03 February 2007

All Roads Lead To ... Emesa

An odd coincidence

I was wondering what had happened on the site of Sun-god's temple before the Church of San Silvestro in Capite was built in 761 AD. Such an important pagan temple would hardly have been left alone, untransformed and unChristianized, for almost 450 years. Many hours of fruitless searching later, I still have no answer ... but there are some curious points in the history so far.

The St Silvestro honoured by this church was Bishop of Rome from 314 - 335 AD. An auspicious time, for, in 312, the Emperor Constantine had beaten his co-emperor Maxentius at the Battle of Milvian Bridge, an epochal victory won under the vision of the flaming cross. Constantine liked to spread such stories: earlier, Apollo-Sol Invictus had appeared to him in battle with omens of success and, accordingly, his coins boasted that the Emperor's companion was the Unconquered Sun. He now switched sides and signs and, the following year, the Christians were granted toleration and favour. Silvester thus was the first Pope to reign without fear of persecution. A good time to be Pope, made better still by legend and "the most famous forgery in history", the Donation of Constantine. He died on 31 December 335. Christ's birthday is first known to have been celebrated on December 25 in 336, so it seems likely that Silvester had fixed the date of the Christian event. In other words, Silvester usurped the Sun-god's birthday. And would eventually be rewarded with his church on the spot. QE(possibly)D.

Which came first?

When you enter the church of San Silvestro in Capite, the first side chapel on the left contains the relic of a fragment of the head of St John the Baptist. That is the head that presumably gives the church its designation in Capite. By a strange coincidence, however, the area around the church was known in the Middle Ages as in capite domorum (the head of the houses). Did the church take its name from the locality, and the head (so to speak) followed later? It is said that Pope Innocent II (1130-1143) gave this relic to the church. Yet, when Jacobus de Voragine, Archbishop of Genoa, wrote his Golden Legend or Lives of the Saints in 1275, he knew nothing about this venerable gift nor any part of the head's presence in Rome. On the contrary, he tells a long-winded story of how the Baptist's head was taken from Jerusalem in 353 and reburied secretly in Emesa. There it was concealed, the place remaining unknown for years, until it was manifested by revelation in 453, after which it was carried to Constantinople and, as the Catholic Encyclopaedia says, "long is the list of the churches claiming possession of some part of the precious treasure." The tradition that the head spent 100 years in Emesa is an old one, and certainly the tale told by the Eastern Orthodox churches. How or why it ended up in the successor to the Sun-god's temple is a mystery, or miracle (if you prefer).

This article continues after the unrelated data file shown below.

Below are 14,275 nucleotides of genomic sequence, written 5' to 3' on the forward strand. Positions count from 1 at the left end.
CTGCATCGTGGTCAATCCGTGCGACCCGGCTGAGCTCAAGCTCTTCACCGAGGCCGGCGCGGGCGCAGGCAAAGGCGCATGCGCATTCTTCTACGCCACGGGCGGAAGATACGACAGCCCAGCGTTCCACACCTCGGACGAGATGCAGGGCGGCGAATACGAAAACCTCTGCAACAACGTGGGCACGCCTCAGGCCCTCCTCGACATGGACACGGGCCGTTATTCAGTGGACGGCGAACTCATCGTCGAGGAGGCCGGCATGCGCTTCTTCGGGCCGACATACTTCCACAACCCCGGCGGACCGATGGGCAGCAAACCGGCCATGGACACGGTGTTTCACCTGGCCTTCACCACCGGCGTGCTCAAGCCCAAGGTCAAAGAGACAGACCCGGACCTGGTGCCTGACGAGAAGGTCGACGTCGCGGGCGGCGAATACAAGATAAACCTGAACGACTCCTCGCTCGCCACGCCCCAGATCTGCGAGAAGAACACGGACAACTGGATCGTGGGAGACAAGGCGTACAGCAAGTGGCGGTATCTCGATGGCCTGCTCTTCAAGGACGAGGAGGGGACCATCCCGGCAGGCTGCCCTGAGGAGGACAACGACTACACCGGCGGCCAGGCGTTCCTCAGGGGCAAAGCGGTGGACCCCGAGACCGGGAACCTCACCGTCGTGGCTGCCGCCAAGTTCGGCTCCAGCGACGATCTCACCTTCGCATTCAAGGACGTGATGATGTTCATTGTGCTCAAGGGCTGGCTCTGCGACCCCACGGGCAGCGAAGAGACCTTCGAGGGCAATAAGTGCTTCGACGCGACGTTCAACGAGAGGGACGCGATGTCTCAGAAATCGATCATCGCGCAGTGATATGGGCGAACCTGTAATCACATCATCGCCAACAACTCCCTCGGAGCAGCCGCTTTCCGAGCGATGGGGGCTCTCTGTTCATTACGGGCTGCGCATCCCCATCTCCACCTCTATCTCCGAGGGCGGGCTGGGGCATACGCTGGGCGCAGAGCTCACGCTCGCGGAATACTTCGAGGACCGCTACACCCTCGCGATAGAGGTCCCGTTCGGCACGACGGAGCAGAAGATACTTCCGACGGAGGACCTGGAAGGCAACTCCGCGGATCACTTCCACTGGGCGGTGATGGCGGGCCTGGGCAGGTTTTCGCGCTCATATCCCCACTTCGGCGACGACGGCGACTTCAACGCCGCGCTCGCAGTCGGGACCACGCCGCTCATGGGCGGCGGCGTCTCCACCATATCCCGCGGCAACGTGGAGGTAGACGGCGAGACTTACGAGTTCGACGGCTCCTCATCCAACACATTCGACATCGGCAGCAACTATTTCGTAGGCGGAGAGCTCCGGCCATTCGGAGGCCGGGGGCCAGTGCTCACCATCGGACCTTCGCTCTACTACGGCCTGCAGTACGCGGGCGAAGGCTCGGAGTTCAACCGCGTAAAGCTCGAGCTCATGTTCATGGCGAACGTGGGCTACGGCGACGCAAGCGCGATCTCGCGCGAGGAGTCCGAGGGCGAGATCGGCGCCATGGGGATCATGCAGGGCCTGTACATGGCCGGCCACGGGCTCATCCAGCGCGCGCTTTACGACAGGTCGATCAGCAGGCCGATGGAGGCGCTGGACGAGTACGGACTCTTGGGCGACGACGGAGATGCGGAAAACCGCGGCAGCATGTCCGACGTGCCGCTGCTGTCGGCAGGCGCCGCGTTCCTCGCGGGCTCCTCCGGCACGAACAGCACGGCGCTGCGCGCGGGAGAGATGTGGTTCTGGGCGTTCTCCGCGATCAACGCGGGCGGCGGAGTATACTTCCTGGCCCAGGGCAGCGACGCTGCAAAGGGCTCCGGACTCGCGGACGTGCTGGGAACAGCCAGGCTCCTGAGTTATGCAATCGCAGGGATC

With the next post, I'll get back on-topic and try to answer Frank's challenging comment on Cleopatra Thea.


  1. If I recall correctly, Constantine hedged his celestial bets for quite some time, minting coins with Sol Invictus well into the 320s. We know that Constantine knew his end was near in early 337; perhaps dedicating the building to the recently-departed Sylvester was a gesture that went part-and-parcel with Constantine's so-called "deathbed conversion" a few months before his own death. In addition to helping the tally on his Christian ledger, it would have had the aesthetic virtue of echoing the honors previously afforded to deified emperors/pontifices.

  2. This is an intriguing idea.

    And it fits very well with the lesser-known western version of the story of Constantine's baptism: while it is generally accepted that he was baptised on his deathbed (as described by Eusebius: that is, the eastern version), there is a different western account (included in the Actus Sylvestri) which claims that he was baptised by none other than Pope Silvester.

    Silvester had been elected pope in 314, so this could only have happened -- if it ever did -- when Constantine visited Rome in 315, at the time he began construction of the Arch of Constantine.

    For a thorough discussion of this question: M. Amerise, Il battesimo di Costantino il Grande. Storia di una scomoda eredità. (Franz Steiner, 2005). With a very good review in English at by Jan Willem Drijvers

    I am still wondering what was going on between Constantine's death and the known inauguration of the church of San Silvestro in 761 AD. I'll try to learn more when I'm in Rome, perhaps later this year.


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